The surge in education of boards has been primarily from a position of learning about potential future risks. Climate change, in particular, now rivals cybersecurity as one of the major risks that boards have to manage.
The risk lens will only get us so far, however. Boards need to move from a risk-focused approach to sustainability to tackle the more fundamental question of how to create value in a net-zero world, supporting the CEO and leadership team in developing credible strategies for doing so and managing the transition.
Specifically, boards need to support CEOs in at least three ways: to attract finance for transformation, becoming political, and establishing a purpose. This will require board members to step up in new ways—and the second phase of our Tomorrow’s Capitalism Inquiry will be working with progressive companies to take this agenda forward.
Three focus areas for boards in shaping the future of capitalism
1. Attract transformative capital and finance
Disrupting business-as-usual requires access to the right kind of finance and investment. Identifying investors who will back your long-term transformation strategy is critically important. Communicating progress against long-term ambitions in a way that is robust and rigorous is essential to maintain the commitment and confidence of those providing capital and finance. This is about much more than ESG scores and sustainability reporting: the task is to create deeper partnerships between corporations and investors, so as to co-evolve a whole new approach to investment and finance that emphasises outcomes, not just growth.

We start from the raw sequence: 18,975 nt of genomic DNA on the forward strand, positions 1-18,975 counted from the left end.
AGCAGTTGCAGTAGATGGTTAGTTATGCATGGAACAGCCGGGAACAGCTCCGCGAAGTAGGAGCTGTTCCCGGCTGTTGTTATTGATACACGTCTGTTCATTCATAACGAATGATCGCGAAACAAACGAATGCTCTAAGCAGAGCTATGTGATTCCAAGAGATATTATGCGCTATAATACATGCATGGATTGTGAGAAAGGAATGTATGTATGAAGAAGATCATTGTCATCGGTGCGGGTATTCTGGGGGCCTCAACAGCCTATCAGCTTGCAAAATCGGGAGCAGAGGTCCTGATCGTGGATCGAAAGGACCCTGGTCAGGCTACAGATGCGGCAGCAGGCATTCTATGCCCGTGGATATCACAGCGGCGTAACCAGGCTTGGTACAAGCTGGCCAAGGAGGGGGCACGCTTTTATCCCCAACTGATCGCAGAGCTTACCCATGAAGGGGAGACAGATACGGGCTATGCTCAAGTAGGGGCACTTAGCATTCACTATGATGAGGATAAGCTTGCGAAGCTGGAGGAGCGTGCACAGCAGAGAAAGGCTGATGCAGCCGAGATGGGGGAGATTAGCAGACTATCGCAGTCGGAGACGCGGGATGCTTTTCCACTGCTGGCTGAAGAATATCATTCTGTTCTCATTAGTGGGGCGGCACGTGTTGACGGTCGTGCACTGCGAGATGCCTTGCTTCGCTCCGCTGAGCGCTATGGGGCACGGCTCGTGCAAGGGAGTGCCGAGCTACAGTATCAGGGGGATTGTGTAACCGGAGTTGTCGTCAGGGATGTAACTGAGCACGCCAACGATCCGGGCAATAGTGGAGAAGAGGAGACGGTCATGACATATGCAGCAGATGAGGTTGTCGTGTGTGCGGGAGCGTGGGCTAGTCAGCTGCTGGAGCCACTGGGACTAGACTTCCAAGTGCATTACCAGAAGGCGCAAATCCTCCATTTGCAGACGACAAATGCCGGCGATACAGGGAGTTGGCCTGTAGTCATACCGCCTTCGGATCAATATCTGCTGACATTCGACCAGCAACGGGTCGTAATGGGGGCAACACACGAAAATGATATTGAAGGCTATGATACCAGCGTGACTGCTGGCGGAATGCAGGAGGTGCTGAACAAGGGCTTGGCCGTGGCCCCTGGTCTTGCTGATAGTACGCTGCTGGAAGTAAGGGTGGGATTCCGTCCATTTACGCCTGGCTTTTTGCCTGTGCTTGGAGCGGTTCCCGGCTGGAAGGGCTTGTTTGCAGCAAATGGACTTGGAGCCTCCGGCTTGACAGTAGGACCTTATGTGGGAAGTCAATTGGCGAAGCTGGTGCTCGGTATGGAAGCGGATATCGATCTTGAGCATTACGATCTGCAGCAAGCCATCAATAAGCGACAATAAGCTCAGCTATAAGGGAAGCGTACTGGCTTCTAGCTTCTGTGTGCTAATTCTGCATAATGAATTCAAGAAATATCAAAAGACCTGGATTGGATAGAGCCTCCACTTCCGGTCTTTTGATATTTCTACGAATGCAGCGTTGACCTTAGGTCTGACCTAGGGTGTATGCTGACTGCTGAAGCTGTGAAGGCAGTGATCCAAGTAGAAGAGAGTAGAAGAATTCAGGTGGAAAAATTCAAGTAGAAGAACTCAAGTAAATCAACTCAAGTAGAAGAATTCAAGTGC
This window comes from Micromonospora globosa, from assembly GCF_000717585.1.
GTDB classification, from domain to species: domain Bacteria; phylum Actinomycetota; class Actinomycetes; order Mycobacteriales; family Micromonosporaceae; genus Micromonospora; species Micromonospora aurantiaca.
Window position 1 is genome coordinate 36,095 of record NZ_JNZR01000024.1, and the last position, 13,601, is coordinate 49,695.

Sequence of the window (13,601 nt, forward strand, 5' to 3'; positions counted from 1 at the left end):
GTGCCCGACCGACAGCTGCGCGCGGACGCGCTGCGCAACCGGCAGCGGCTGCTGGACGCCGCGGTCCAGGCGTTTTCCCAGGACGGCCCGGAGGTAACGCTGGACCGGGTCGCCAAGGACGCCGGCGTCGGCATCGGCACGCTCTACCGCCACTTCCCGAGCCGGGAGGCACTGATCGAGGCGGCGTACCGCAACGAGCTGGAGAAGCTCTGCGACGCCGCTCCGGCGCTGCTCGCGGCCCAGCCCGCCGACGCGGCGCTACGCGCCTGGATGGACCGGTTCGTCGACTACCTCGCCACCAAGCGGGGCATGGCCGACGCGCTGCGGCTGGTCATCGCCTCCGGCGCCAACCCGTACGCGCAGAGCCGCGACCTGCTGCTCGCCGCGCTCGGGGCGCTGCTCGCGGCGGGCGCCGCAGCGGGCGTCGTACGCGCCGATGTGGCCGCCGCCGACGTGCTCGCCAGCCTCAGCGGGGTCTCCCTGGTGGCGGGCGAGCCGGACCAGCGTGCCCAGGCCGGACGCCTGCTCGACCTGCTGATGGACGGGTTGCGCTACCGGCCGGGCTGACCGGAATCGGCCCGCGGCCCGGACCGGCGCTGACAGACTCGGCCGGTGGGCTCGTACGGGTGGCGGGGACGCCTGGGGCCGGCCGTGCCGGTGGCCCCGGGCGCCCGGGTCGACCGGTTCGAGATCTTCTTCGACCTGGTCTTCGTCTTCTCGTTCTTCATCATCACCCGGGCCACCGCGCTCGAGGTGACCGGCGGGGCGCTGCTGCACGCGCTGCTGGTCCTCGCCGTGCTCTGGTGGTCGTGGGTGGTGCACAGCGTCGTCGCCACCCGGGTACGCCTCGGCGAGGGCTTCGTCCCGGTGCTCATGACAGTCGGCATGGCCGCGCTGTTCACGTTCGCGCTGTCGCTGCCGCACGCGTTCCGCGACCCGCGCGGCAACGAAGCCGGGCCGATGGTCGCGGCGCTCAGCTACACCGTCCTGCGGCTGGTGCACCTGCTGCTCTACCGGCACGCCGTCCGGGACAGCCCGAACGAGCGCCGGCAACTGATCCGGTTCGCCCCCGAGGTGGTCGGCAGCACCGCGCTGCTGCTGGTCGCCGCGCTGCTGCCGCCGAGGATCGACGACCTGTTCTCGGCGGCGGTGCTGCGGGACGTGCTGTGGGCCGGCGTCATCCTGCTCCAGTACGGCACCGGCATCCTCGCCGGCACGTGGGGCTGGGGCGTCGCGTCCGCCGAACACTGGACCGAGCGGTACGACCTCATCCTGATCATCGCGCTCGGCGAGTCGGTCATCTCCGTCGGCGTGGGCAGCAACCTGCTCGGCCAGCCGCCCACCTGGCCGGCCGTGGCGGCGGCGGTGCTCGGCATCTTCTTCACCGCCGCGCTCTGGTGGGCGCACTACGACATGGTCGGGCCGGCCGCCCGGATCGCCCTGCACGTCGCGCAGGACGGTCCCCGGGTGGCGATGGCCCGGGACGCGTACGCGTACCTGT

Companies that only talk about the short term will be judged poorly by capital markets and will find themselves on the wrong side of the ‘fundamental reshaping of finance’ that BlackRock’s Larry Fink warns of in his 2020 letter to CEOs.
2. Become a corporate activist
There is no apolitical path to a sustainable economy. Contemporary politics may be dysfunctional, but that only makes it more important for progressive corporate leaders to step forward and engage in the tricky business of influencing policy and public opinion. That means taking clear public stands on vital policy issues, supporting campaigning groups and business-to-business platforms that champion a reform agenda, and using brands’ influence on consumers to help build broad-based coalitions in support of change.
Conversely, companies that lobby against policy action on climate change and related sustainability issues will find themselves increasingly challenged by both investors and consumers. This is already happening: institutional investors have begun to apply pressure to companies over their membership of industry associations that are acting as a brake on climate policy action.
3. Declaring a future-fit purpose
Bringing the organisation along on a rapid transformational journey is no easy task. Good intentions from leadership will not cut it without alignment of the whole organisation and empowerment of individuals within it. Going through the process of defining a purpose for the organisation is a crucial piece which needs board level engagement. A well thought through purpose which addresses the company’s role in wider society and environment can act as a North Star to drive decision-making and release potential from employees to accelerate transformation and success.
A purpose that does not have board buy-in and is not at the heart of business processes, incentives and decisions can have a temporary marketing effect, but will quickly become a source of risk as it will lead to internal disillusionment and a problematic external reputation.
John Elkington is co-founder and Louise Kjellerup Roper is CEO of Volans.